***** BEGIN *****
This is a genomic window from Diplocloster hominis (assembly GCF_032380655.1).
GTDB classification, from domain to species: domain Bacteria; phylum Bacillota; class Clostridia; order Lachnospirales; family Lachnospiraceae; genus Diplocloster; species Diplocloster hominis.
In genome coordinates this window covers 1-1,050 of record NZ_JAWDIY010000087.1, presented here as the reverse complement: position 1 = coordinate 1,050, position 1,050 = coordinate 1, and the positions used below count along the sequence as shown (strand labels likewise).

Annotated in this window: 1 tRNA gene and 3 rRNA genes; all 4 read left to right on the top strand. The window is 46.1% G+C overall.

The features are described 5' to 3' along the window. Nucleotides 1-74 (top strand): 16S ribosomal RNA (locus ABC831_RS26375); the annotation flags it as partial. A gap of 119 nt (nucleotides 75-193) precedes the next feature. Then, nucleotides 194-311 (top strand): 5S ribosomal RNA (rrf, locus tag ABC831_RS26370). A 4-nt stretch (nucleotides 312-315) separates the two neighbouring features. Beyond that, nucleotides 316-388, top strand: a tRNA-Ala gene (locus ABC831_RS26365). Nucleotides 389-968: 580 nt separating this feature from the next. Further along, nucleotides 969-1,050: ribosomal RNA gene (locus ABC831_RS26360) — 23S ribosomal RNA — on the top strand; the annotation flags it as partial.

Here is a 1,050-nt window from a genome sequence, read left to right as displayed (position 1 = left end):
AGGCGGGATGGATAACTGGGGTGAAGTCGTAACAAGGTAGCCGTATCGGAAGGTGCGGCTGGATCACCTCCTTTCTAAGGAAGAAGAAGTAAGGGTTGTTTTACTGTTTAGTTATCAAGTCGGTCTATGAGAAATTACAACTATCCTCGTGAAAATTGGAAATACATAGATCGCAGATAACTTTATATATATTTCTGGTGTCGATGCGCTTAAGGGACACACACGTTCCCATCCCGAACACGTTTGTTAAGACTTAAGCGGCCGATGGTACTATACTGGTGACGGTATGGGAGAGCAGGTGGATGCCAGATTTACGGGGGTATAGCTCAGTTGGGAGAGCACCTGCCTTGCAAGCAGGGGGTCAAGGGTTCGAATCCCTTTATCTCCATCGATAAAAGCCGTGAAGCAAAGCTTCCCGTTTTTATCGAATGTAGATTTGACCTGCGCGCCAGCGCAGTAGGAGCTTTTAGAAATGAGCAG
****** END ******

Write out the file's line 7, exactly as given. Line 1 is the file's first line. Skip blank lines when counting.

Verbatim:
AGGCGGGATGGATAACTGGGGTGAAGTCGTAACAAGGTAGCCGTATCGGAAGGTGCGGCTGGATCACCTCCTTTCTAAGGAAGAAGAAGTAAGGGTTGTTTTACTGTTTAGTTATCAAGTCGGTCTATGAGAAATTACAACTATCCTCGTGAAAATTGGAAATACATAGATCGCAGATAACTTTATATATATTTCTGGTGTCGATGCGCTTAAGGGACACACACGTTCCCATCCCGAACACGTTTGTTAAGACTTAAGCGGCCGATGGTACTATACTGGTGACGGTATGGGAGAGCAGGTGGATGCCAGATTTACGGGGGTATAGCTCAGTTGGGAGAGCACCTGCCTTGCAAGCAGGGGGTCAAGGGTTCGAATCCCTTTATCTCCATCGATAAAAGCCGTGAAGCAAAGCTTCCCGTTTTTATCGAATGTAGATTTGACCTGCGCGCCAGCGCAGTAGGAGCTTTTAGAAATGAGCAG